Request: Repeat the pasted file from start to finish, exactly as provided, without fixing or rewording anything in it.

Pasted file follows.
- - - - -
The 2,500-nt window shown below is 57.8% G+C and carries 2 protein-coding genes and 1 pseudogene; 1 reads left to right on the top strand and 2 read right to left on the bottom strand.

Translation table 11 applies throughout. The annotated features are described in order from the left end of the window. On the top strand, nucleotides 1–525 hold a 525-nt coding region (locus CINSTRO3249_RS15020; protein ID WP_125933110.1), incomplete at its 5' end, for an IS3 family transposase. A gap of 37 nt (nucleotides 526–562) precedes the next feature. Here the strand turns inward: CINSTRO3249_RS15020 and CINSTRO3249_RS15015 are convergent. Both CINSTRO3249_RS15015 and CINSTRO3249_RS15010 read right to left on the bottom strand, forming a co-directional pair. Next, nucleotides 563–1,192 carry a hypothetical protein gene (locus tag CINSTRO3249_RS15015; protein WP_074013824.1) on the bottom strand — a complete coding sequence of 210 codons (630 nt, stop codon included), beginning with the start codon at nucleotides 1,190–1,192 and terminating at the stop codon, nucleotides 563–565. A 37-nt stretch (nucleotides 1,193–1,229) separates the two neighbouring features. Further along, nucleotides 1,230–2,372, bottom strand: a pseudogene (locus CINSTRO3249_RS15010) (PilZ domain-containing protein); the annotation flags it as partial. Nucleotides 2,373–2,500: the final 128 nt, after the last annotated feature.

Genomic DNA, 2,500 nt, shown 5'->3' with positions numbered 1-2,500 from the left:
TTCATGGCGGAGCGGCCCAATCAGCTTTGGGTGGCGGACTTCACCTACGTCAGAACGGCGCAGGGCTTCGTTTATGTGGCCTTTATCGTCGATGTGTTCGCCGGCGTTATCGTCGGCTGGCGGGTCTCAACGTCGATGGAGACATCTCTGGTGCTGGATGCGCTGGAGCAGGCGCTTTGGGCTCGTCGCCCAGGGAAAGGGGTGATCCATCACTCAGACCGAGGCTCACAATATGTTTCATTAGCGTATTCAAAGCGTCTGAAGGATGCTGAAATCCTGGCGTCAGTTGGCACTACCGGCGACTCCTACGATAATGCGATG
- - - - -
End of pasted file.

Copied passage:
The 2,500-nt window shown below is 57.8% G+C and carries 2 protein-coding genes and 1 pseudogene; 1 reads left to right on the top strand and 2 read right to left on the bottom strand.

Translation table 11 applies throughout. The annotated features are described in order from the left end of the window. On the top strand, nucleotides 1–525 hold a 525-nt coding region (locus CINSTRO3249_RS15020; protein ID WP_125933110.1), incomplete at its 5' end, for an IS3 family transposase. A gap of 37 nt (nucleotides 526–562) precedes the next feature. Here the strand turns inward: CINSTRO3249_RS15020 and CINSTRO3249_RS15015 are convergent. Both CINSTRO3249_RS15015 and CINSTRO3249_RS15010 read right to left on the bottom strand, forming a co-directional pair. Next, nucleotides 563–1,192 carry a hypothetical protein gene (locus tag CINSTRO3249_RS15015; protein WP_074013824.1) on the bottom strand — a complete coding sequence of 210 codons (630 nt, stop codon included), beginning with the start codon at nucleotides 1,190–1,192 and terminating at the stop codon, nucleotides 563–565. A 37-nt stretch (nucleotides 1,193–1,229) separates the two neighbouring features. Further along, nucleotides 1,230–2,372, bottom strand: a pseudogene (locus CINSTRO3249_RS15010) (PilZ domain-containing protein); the annotation flags it as partial. Nucleotides 2,373–2,500: the final 128 nt, after the last annotated feature.

Genomic DNA, 2,500 nt, shown 5'->3' with positions numbered 1-2,500 from the left:
TTCATGGCGGAGCGGCCCAATCAGCTTTGGGTGGCGGACTTCACCTACGTCAGAACGGCGCAGGGCTTCGTTTATGTGGCCTTTATCGTCGATGTGTTCGCCGGCGTTATCGTCGGCTGGCGGGTCTCAACGTCGATGGAGACATCTCTGGTGCTGGATGCGCTGGAGCAGGCGCTTTGGGCTCGTCGCCCAGGGAAAGGGGTGATCCATCACTCAGACCGAGGCTCACAATATGTTTCATTAGCGTATTCAAAGCGTCTGAAGGATGCTGAAATCCTGGCGTCAGTTGGCACTACCGGCGACTCCTACGATAATGCGATG